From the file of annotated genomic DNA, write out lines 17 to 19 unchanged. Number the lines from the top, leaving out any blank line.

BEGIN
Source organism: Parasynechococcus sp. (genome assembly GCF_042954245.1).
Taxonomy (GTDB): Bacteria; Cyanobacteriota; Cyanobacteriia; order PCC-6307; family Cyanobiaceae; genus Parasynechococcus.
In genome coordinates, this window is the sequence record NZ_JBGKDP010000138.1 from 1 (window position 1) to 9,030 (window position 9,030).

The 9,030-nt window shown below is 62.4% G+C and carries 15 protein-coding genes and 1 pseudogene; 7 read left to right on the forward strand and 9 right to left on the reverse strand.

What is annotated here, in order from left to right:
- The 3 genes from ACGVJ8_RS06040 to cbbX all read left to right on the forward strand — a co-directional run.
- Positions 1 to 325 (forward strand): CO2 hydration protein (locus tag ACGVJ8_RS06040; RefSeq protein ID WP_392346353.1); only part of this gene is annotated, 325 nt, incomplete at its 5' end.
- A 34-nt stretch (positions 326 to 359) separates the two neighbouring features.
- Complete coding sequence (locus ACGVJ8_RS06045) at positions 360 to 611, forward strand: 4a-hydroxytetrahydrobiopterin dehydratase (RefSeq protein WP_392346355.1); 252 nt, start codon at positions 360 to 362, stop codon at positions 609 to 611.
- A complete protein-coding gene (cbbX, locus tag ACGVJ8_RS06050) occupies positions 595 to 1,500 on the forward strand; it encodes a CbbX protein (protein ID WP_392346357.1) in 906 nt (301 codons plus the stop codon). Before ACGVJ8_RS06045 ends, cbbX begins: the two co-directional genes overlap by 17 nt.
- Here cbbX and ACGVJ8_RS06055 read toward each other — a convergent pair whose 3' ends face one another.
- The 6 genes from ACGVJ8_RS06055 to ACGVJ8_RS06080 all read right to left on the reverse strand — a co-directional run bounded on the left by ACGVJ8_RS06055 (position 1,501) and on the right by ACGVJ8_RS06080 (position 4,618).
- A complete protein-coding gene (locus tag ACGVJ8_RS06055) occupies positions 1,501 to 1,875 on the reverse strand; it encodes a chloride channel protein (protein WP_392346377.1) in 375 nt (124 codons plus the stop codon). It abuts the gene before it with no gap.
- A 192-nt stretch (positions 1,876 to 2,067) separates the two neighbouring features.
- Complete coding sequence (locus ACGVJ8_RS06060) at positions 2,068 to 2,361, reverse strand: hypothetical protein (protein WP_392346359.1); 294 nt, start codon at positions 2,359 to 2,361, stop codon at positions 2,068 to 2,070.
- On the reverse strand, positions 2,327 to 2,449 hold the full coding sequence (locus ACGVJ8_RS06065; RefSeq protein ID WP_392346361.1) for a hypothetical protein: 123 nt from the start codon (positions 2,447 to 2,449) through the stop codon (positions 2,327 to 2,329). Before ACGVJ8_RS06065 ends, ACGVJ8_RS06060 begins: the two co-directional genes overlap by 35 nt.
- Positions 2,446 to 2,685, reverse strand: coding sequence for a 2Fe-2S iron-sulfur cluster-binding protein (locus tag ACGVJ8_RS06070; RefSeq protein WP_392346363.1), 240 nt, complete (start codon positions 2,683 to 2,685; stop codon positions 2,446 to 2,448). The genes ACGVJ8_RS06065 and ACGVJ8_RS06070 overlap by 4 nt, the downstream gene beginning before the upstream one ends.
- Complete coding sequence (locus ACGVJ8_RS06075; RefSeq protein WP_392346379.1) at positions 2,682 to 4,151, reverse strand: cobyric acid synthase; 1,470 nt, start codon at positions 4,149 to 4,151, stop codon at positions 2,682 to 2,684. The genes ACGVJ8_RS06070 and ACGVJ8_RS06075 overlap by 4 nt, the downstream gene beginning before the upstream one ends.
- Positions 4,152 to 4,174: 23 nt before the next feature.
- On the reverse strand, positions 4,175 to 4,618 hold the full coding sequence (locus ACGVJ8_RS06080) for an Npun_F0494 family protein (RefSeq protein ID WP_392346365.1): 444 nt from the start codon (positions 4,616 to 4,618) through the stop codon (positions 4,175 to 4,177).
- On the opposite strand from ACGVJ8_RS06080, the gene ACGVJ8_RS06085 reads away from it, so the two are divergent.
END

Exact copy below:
- Positions 2,446 to 2,685, reverse strand: coding sequence for a 2Fe-2S iron-sulfur cluster-binding protein (locus tag ACGVJ8_RS06070; RefSeq protein WP_392346363.1), 240 nt, complete (start codon positions 2,683 to 2,685; stop codon positions 2,446 to 2,448). The genes ACGVJ8_RS06065 and ACGVJ8_RS06070 overlap by 4 nt, the downstream gene beginning before the upstream one ends.
- Complete coding sequence (locus ACGVJ8_RS06075; RefSeq protein WP_392346379.1) at positions 2,682 to 4,151, reverse strand: cobyric acid synthase; 1,470 nt, start codon at positions 4,149 to 4,151, stop codon at positions 2,682 to 2,684. The genes ACGVJ8_RS06070 and ACGVJ8_RS06075 overlap by 4 nt, the downstream gene beginning before the upstream one ends.
- Positions 4,152 to 4,174: 23 nt before the next feature.